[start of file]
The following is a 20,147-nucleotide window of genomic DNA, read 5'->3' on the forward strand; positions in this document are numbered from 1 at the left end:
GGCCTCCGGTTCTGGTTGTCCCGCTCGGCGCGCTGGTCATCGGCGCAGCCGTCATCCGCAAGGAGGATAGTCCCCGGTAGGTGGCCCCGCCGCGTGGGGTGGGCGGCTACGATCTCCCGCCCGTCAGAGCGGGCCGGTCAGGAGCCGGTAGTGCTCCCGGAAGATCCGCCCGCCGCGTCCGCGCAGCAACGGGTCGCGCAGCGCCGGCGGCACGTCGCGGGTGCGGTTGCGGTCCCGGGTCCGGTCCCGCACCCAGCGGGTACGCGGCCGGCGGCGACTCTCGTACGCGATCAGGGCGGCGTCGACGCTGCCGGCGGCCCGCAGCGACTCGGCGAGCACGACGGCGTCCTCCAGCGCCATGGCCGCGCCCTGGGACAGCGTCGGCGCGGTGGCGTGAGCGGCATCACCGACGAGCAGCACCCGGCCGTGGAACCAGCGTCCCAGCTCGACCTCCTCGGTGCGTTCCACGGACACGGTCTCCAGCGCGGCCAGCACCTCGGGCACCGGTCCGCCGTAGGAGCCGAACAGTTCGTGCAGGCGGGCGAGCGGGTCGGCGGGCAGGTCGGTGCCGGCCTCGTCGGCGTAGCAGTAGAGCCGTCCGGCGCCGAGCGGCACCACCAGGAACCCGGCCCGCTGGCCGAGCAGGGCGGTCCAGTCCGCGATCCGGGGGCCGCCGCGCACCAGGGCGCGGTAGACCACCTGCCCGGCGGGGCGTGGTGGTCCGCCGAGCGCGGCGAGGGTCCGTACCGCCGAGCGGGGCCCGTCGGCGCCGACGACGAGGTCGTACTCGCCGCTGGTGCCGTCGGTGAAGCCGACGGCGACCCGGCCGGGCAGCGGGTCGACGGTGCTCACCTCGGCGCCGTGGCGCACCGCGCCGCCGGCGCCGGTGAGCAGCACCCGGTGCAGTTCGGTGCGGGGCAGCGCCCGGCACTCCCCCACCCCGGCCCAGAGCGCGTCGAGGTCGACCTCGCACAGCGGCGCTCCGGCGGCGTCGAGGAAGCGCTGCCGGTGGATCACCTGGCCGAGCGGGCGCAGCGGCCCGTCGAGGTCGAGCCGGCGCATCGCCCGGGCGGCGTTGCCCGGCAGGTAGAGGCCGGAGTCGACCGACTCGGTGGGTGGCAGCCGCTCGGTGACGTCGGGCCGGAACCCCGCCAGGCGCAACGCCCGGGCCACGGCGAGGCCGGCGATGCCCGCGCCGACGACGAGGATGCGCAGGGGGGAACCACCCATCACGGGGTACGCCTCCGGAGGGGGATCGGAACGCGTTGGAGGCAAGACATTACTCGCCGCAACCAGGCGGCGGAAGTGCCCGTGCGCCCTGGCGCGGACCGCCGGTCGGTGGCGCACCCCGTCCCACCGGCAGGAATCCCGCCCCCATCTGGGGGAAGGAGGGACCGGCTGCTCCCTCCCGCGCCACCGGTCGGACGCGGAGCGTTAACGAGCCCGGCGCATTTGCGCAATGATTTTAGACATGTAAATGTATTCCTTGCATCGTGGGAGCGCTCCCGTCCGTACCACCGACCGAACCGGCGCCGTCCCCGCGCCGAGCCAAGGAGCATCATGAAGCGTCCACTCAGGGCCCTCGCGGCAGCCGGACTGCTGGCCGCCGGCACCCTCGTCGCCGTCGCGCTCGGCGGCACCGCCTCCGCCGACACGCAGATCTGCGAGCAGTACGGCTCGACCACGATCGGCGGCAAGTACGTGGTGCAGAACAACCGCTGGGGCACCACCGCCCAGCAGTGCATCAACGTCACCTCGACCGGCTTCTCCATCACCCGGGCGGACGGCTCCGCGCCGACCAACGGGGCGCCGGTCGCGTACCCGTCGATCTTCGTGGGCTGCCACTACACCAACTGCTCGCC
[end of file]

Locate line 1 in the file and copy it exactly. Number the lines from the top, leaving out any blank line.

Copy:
The following is a 20,147-nucleotide window of genomic DNA, read 5'->3' on the forward strand; positions in this document are numbered from 1 at the left end: